Carol Vogel tells the story behind the Met’s re-attribution of a Velázquez portrait of Phillip IV but the best part of the story is the Times’s interactive feature that allows one to see the restored and un-restored versions of the painting as well as listen to a discussion of the works and the Met’s case for the authenticity:
When the varnish and over-painting were removed for the first time, details in the composition emerged — the delicate hands, the strongly characterized head, the simple white collar, the elaborate gold chain, the draping of the clothes — that had the unmistakable characteristics of the artist.
“The way the light played on the collar: those few deft brushstrokes were identifying traits of Velázquez,” Mr. Christiansen said.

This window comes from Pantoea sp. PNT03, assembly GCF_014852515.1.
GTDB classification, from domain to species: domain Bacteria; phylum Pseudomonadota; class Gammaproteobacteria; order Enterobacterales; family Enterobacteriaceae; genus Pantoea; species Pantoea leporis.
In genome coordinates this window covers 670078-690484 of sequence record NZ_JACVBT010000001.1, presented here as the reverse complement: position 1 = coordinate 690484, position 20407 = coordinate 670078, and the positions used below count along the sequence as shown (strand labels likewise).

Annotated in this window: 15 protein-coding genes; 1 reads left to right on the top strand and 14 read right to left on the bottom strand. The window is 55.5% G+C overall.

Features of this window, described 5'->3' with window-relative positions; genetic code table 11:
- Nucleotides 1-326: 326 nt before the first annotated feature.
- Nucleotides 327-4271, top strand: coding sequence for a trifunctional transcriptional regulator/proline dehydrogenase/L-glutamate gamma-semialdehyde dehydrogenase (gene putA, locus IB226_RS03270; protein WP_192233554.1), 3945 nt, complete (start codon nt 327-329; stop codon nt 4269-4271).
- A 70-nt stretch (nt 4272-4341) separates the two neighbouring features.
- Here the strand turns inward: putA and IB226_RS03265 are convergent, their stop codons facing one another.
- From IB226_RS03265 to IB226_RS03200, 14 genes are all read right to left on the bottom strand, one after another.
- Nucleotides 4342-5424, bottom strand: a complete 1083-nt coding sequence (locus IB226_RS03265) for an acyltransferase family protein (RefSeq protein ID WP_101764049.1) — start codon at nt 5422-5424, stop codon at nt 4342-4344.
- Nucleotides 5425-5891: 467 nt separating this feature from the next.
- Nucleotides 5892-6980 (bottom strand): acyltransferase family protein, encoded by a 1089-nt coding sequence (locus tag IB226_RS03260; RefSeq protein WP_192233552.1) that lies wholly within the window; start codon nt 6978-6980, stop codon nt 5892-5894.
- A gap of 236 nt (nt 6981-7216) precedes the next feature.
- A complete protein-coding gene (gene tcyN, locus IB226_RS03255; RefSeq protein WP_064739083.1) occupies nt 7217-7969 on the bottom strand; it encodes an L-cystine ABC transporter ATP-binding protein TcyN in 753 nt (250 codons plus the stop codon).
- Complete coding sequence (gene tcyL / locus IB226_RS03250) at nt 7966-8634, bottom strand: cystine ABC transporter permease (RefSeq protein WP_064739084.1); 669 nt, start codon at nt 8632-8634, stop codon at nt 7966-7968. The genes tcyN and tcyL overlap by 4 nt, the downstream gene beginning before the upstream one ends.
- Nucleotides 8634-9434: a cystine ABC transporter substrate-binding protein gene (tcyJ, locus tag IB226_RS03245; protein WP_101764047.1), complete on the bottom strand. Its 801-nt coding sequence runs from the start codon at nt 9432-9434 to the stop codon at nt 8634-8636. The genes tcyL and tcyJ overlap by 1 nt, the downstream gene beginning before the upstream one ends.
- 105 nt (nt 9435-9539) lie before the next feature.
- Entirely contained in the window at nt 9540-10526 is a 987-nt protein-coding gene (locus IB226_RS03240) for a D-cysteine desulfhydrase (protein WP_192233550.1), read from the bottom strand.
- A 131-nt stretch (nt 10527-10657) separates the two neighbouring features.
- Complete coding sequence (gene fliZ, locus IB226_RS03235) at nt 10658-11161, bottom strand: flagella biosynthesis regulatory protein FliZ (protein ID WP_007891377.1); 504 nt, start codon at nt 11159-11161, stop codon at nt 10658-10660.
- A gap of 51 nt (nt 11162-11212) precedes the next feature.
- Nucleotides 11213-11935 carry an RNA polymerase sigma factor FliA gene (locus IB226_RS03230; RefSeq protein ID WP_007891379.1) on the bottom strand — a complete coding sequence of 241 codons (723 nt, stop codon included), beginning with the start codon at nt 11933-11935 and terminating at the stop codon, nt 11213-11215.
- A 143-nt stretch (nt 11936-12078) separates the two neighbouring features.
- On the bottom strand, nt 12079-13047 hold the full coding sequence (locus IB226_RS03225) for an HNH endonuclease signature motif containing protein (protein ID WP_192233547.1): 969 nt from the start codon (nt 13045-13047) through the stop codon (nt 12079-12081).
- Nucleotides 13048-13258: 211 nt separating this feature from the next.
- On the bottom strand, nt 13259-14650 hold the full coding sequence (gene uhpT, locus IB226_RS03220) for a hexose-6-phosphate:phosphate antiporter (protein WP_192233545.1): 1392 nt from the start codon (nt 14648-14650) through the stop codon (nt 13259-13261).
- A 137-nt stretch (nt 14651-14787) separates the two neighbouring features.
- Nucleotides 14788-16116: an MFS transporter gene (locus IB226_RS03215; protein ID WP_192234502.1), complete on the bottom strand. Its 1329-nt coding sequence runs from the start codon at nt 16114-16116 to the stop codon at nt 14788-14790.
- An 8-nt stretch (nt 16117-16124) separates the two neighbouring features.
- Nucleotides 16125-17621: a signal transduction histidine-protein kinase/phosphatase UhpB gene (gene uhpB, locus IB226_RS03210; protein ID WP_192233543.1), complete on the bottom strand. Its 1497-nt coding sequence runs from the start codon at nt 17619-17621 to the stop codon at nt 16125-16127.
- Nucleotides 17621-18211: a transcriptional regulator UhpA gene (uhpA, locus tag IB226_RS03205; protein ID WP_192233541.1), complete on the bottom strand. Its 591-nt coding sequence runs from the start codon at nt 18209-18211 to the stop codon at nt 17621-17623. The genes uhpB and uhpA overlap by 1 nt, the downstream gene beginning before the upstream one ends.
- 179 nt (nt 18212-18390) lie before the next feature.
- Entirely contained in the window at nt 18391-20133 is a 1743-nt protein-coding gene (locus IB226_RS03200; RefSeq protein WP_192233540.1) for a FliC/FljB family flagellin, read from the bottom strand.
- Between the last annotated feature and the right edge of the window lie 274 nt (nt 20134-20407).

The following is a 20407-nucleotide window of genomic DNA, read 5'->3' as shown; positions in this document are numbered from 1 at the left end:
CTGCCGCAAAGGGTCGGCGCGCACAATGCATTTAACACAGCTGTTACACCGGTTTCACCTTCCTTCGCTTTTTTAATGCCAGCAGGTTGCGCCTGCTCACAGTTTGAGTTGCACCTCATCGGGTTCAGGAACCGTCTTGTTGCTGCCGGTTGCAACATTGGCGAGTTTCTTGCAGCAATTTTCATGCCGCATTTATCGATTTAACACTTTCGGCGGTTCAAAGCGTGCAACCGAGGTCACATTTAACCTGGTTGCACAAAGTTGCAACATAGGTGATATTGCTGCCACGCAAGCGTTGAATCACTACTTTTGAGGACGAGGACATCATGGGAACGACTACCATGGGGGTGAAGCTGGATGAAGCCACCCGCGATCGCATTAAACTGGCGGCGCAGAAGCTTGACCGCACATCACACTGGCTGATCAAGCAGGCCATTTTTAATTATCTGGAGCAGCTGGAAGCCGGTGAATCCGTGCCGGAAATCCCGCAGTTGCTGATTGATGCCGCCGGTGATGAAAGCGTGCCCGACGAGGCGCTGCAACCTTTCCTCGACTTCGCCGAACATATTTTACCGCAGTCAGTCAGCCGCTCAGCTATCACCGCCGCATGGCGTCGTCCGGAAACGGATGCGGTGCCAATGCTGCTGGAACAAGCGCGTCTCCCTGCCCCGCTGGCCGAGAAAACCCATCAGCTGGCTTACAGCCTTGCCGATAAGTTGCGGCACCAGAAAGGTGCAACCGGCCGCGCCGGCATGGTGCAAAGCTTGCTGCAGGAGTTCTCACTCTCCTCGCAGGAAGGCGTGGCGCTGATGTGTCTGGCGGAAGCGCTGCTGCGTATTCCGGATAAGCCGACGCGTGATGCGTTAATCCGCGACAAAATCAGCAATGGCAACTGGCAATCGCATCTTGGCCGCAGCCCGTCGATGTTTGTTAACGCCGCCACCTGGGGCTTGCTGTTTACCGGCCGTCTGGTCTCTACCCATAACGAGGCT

With more discoveries came more questions. X-rays showed that the same composition as the Met’s painting is buried beneath a slightly later full-length portrait of Philip in the Prado in Madrid. […]
The Met’s painting, they believe, is a signed replica of the original Prado picture.
“It was probably an official portrait done for someone associated with the court, since ministers and courtiers were expected to own official portraits of the king,” Mr. Christensen said, explaining that painters like Velázquez would often keep a template or a tracing of a composition like this so they could recycle it.
Reconsidered, a Met Velázquez is Vindicated (New York Times)